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62 Ivosidenib Monotherapy Is Effective in Patients with IDH1 Mutated Myelodysplastic Syndrome (MDS): The Idiome Phase 2 Study By the GFM Group

Program: Oral and Poster Abstracts
Type: Oral
Session: 637. Myelodysplastic Syndromes – Clinical and Epidemiological: Low Risk Myelodysplastic Syndrome Prognosis and Treatment
Hematology Disease Topics & Pathways:
Clinical Trials, Clinical Research
Saturday, December 11, 2021: 9:45 AM

Marie Sebert, MD, PhD1*, Thomas Cluzeau, MD, PhD2*, Odile Beyne Rauzy3*, Aspasia Stamatoulas Bastard, MD4*, Sophie Dimicoli-Salazar, MD5*, Sylvain Thepot, MD6*, Pierre Peterlin7*, Sophie Park, MD, PhD8, Marie-Pierre Gourin, MD9*, Oana Brehar4*, Cécile Bally10*, Sébastien Maury11*, Gaelle Fossard, MD12*, Lamya Ait Si Selmi13*, Cendrine Chaffaut14*, Emmanuelle Clappier, PhD, PharmD15*, Raphael Itzykson16*, Fatiha Chermat17*, Sylvie Chevret, MD, PhD18*, Pierre Fenaux, MD, PhD19 and Lionel Ades, MD, PhD20

1Department of Clinical Hematology, Hôpital saint louis, Paris, France
2Centre Hospitalier Universitaire de Nice, Nice, France
3Oncopôle Toulouse, Toulouse, France
4Henri Becquerel Center, Rouen, France
5Department of Clinical Hematology, Bordeaux University Hospital, Pessac, France
6Department of Clinical Hematology, Angers University Hospital, Angers, France
7Clinical Hematology, HOPITAL HOTEL DIEU ET HME, NANTES CEDEX 1, France
8Department of Clinical Hematology, CHU Grenoble, Grenoble Cedex 9, France
9Department of Clinical Hematology, Limoges University Hospital, Limoges, France
10Necker Hospital, hematological department, Paris, FRA
11Service d’Hématologie clinique, Hôpitaux universitaires Henri-Mondor (AP-HP), Créteil, FRA
12Hematology, Centre Hospitalier Lyon Sud, Pierre Benite, France
13GFM, Paris, France
14Division of Biostatistics, Saint-Louis Hospital, APHP, Paris, France
15Hematology Laboratory, Hôpital Saint Louis, Paris, France
16INSERM U944, Paris, FRA
17Groupe Francophone des Myélodysplasies (GFM), Paris, France
18Division of Biostatistics, Saint-Louis Hospital, APHP, Paris, France, Paris, France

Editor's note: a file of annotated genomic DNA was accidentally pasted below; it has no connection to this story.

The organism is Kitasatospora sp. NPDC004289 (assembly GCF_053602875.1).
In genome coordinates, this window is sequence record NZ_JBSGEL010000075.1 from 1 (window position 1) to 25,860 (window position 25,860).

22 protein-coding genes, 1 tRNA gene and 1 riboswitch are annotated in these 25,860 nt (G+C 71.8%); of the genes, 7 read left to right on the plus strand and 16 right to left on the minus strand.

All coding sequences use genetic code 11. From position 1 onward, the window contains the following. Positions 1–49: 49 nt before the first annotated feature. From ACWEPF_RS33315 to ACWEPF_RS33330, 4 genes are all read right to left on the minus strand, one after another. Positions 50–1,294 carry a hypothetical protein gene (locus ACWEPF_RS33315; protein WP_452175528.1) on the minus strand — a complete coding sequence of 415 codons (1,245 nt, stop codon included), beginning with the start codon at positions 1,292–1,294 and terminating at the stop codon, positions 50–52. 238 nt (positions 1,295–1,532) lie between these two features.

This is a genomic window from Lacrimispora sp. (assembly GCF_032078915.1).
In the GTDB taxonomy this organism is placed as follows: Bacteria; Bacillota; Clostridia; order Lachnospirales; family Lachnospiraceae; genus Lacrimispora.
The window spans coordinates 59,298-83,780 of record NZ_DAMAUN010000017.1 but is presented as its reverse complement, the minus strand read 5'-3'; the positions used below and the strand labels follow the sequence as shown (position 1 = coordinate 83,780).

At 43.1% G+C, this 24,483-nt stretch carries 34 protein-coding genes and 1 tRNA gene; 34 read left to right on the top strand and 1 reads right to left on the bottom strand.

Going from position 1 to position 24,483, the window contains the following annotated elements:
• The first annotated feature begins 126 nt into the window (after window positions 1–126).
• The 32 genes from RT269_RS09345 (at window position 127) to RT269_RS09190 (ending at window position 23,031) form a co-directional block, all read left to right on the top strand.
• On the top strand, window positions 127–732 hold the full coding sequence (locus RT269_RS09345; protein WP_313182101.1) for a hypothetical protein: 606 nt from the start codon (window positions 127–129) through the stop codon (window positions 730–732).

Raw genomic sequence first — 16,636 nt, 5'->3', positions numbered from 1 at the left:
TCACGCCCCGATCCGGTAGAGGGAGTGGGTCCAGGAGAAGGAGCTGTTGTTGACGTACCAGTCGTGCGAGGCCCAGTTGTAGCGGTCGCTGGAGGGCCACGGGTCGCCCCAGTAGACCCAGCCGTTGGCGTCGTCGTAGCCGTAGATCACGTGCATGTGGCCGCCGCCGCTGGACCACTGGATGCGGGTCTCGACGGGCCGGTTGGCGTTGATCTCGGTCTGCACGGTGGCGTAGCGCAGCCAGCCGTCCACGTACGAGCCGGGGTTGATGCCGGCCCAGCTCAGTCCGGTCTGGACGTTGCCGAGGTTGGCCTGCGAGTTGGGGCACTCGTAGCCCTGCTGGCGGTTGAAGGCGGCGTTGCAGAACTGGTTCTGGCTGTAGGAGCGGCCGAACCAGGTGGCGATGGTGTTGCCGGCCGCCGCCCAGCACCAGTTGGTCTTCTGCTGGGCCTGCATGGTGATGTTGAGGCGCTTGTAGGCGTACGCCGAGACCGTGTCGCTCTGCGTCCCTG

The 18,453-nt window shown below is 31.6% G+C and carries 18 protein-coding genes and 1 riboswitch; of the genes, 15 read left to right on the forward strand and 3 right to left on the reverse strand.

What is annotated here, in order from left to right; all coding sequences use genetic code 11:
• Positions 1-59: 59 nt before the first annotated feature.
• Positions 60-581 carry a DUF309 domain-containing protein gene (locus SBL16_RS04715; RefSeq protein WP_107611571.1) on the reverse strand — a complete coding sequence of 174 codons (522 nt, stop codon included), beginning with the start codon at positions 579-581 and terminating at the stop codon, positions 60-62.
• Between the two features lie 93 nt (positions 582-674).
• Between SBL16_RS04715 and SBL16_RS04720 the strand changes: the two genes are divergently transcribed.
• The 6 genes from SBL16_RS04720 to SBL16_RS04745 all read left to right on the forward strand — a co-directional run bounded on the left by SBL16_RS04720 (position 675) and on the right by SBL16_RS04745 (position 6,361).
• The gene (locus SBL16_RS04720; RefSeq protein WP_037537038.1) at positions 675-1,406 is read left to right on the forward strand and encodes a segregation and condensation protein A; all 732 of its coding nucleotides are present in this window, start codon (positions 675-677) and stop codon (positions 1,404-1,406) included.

19Service d'Hématologie, Assistance Publique des Hôpitaux de Paris/ Hôpital Saint-Louis / Université Paris 7, Paris, France
20Institut Univeristaire d'Hematologie, Hopital Saint Louis, Paris, France

Background: Ivosidenib (IVO) is an oral, targeted, small-molecule inhibitor of mutant IDH1 approved in the US for adult patients with unfit or relapse/refractory AML with IDH1 mutation. Little is known on its efficacy in patients with IDH1 mutated MDS. Here we report interim results of a Phase 2 study evaluating safety and efficacy of IVO in three different cohorts of MDS patients: Higher risk MDS having failed azacytidine (AZA) (cohort A, n=29), untreated higher risk MDS without life threatening cytopenias (ie ANC < 500/mm3 or any recent severe infections and/or platelets below 30,000/mm3 and any bleeding symptom,) as a first line treatment (cohort B, with the addition of AZA in non-Responders after 3 cycles, n=29) and lower risk MDS having failed EPO (cohort C, n=10). (ClinicalTrials.gov NCT03503409).

Methods: Subjects enrolled in cohort A, B or C received continuous 28-day cycles of IVO - 500 mg orally QD. In cohort B, AZA (75 mg/m2/d x 7 days, SC) was added to IVO after 3 cycles, only in the absence of IWG 2006 response (absence of CR, PR or HI). The primary endpoint was overall hematological response rate (ORR) at 3 and 6 months (including CR, PR, stable disease with HI according to IWG 2006). All responders allowed to continue treatment until loss of response. Secondary endpoints included safety, duration of response, EFS, overall survival and translational project evaluating the role of biomarkers on response. We report the preliminary results on the first 26 pts enrolled.